Banana Puff puff

by ImmaculateBites on 24 October, 2014

Soft  and chewy banana puff puff – quite tasty too!

Banana Puff Puff

I don’t know of a single West African- my self included who does not dig puff-puff- they are the quintessential African snack – cheap and filling.   When you’re at home in your own country, there are some foods that may not feel like an incredibly important meal to you because it’s shared with everyone around you.  Not to talk of the fact that it is available at every street corner imaginable -anytime of the day: morning, night, afternoon and/or in between.  

Away from home, however, these foods that seem unimportant, can take on an importance in your home and your eating habits like they never had before…. Until you eat them, you can never feel satiated.

Banana Puff puff

This deep fried dough is one of those foods.   I try not to crave this as much but truth be told before my blogging days I use to make these on most weekends and every opportunity I got, but now, not so much-thank goodness! Because it starts as a breakfast food and by the time I know it. I have had it for breakfast, lunch and dinner.  

Banana Puff Puff

My only gripe with puff puff is that I get bored with it. Let ‘s just say I am one of those adventurous foodies. I have to try out different flavors. This is a new one for me.   If you are like me and are up for it, here is another puff puff that you can make with bananas, with a little bit of jolt from nutmeg. This one is chewy, stays soft and quite tasty too!  

If you are a puff puff fanatic rejoice! I do have about 6 different variety of puff puff with more to come.  Just click on the puff puff name and you can start dancing with joy! Go easy on the puff puff they are not figure friendly.

Enjoy!

 

Original Puff Puff

No yeast Puff puff

No yeast puff puff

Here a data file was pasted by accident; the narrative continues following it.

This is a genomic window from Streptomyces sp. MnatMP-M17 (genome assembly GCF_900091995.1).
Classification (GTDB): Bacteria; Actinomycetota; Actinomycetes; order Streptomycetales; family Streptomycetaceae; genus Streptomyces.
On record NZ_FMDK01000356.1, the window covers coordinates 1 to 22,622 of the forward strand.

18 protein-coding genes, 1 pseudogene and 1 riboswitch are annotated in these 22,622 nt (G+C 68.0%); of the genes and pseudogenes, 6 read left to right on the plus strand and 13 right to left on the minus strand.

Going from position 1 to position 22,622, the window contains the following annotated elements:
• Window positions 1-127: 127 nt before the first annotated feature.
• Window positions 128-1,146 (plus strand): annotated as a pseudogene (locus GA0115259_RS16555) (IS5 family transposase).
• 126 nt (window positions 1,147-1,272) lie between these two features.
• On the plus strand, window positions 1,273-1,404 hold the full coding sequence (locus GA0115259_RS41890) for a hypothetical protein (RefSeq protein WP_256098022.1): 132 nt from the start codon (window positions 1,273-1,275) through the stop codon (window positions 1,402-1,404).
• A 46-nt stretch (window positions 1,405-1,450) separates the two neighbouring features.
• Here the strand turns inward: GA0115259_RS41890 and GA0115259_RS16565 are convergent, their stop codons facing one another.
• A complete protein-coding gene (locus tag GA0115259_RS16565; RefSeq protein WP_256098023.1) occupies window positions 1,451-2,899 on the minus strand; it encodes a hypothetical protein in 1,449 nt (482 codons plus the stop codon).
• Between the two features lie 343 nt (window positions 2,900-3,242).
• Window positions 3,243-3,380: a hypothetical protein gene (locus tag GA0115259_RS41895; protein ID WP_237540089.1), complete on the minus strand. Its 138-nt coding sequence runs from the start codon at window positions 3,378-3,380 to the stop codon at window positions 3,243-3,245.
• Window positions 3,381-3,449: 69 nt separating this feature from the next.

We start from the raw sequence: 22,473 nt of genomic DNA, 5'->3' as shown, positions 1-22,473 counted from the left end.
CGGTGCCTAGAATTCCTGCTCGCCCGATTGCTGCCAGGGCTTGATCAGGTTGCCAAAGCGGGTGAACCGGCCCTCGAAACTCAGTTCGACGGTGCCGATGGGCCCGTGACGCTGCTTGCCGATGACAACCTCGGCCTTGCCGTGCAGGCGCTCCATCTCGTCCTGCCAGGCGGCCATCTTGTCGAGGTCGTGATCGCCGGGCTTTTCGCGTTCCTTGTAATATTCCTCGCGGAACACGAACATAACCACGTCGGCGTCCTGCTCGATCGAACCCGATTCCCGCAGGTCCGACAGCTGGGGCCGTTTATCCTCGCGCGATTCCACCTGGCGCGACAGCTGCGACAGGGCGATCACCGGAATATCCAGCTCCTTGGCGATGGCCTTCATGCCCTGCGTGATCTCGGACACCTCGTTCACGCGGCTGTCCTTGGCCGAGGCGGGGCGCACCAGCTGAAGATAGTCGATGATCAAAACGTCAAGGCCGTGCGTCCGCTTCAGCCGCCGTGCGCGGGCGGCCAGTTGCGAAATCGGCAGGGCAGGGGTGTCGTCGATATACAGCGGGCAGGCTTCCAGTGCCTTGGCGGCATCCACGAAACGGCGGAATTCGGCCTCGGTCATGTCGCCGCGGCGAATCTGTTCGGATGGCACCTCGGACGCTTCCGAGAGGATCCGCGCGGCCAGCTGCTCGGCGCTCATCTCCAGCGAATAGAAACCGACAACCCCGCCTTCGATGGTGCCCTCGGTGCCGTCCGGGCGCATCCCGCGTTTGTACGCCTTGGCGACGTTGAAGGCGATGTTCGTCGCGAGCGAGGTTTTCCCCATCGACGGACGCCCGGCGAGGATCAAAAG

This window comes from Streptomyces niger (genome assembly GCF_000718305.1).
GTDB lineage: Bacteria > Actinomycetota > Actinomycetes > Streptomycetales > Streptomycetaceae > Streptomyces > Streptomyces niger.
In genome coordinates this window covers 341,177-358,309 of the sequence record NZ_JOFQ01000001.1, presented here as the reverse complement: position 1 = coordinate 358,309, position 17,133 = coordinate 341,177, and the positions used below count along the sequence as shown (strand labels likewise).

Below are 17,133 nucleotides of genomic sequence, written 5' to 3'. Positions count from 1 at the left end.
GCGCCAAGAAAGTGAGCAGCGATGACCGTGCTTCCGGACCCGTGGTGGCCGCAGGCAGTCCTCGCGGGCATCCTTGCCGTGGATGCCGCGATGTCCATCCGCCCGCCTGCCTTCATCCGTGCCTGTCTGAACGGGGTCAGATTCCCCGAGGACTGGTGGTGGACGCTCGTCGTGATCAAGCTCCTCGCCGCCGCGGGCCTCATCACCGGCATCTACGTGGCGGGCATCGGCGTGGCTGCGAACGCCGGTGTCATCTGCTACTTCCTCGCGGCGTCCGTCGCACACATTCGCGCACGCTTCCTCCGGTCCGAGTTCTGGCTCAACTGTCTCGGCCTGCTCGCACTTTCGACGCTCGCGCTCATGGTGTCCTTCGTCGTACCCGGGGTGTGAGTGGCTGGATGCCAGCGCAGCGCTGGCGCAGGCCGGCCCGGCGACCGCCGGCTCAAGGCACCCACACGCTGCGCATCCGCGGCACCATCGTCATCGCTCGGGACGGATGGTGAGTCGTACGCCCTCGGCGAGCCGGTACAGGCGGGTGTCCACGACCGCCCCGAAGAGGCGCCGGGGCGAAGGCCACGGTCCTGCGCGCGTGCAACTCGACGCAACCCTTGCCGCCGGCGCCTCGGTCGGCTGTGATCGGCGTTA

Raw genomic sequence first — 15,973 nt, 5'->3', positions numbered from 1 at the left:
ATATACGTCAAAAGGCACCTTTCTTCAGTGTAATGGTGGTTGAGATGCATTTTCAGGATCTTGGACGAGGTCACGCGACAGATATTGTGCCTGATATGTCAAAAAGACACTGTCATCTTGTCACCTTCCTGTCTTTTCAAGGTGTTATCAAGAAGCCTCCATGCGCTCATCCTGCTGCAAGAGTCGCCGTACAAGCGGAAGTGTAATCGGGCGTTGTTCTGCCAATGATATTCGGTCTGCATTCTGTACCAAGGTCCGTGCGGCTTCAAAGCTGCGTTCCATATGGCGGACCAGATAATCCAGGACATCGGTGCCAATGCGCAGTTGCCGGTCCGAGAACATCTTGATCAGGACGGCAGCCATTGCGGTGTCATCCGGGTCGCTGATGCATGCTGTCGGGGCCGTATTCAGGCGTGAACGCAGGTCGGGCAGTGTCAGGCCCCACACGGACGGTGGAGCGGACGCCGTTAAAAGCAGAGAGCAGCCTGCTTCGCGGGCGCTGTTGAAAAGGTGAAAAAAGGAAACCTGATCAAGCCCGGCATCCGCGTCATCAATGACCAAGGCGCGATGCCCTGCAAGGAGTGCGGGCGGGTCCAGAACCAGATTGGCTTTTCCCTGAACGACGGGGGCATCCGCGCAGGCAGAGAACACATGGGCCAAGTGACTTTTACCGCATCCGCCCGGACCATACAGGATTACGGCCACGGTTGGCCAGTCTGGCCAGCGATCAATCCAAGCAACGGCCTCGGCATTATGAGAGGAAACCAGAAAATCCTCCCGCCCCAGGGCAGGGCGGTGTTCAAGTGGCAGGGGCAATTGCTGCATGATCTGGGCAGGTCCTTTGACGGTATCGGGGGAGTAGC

Coconut puff puff

Chocolate puff puff

chocolate  puff puff

Whole wheat Accra Banana

Accra Banana

 

Koeksisters

koeksisters

5.0 from 1 reviews
Banana Puff puff
 
Prep time
Cook time
Total time
 
Author:
Recipe type: Breakfast
Cuisine: African
Serves: 5-6
Ingredients
  • 1 cups warm water
  • 2¼-teaspoon active dry yeast (1 packet)
  • ¼ - ½ cup sugar
  • 1 teaspoon salt
  • 2 large bananas mashed about 1-1/4 cup
  • 3 cups flour
  • 1 teaspoon Nutmeg
  • Oil for deep-frying
Instructions
  1. In a large bowl add the warm water, salt, sugar, and yeast. Set aside for 5 minutes
  2. Then add mashed bananas and mix with a wooden spoon or hands preferably, followed by flour, and nutmeg. Mix well until flour and bananas have been fully incorporated.
  3. Set the mixture in a warm area and let it rise and double in size -approximately 1- 2 hours
  4. In a large, sauce pan pour vegetable oil, until it is at least 3 inches (or about 5 centimeters) high (too little will result in flatter balls), and place on medium heat until oil is 375 degrees.
  5. The dough is going to be sticky so use your hands to grab a little bit of mixture at time and drop in the oil or use a spoon to spoon up the batter, and another spoon or spatula to drop it in the oil, sort of in the shape of a ball. Do not overcrowd the pan.
  6. Do so in batch
  7. Fry for a few minutes until the bottom side is golden brown.
  8. Turn the ball over and fry for a few more minutes until the other side is golden brown.
  9. Use a large spoon or something like that to take it out of the oil.
  10. I usually place them on napkins right away to

Banana Puff puff

Banana Puff puff

Banana Puff puff

Banana Puff puff

Banana Puff puff

Banana Puff puff

{ 1 comment }

Egusi Soup

by ImmaculateBites on 23 October, 2014

Quick , easy and healthier Egusi soup, made with lots of spinach. 

Egusi Soup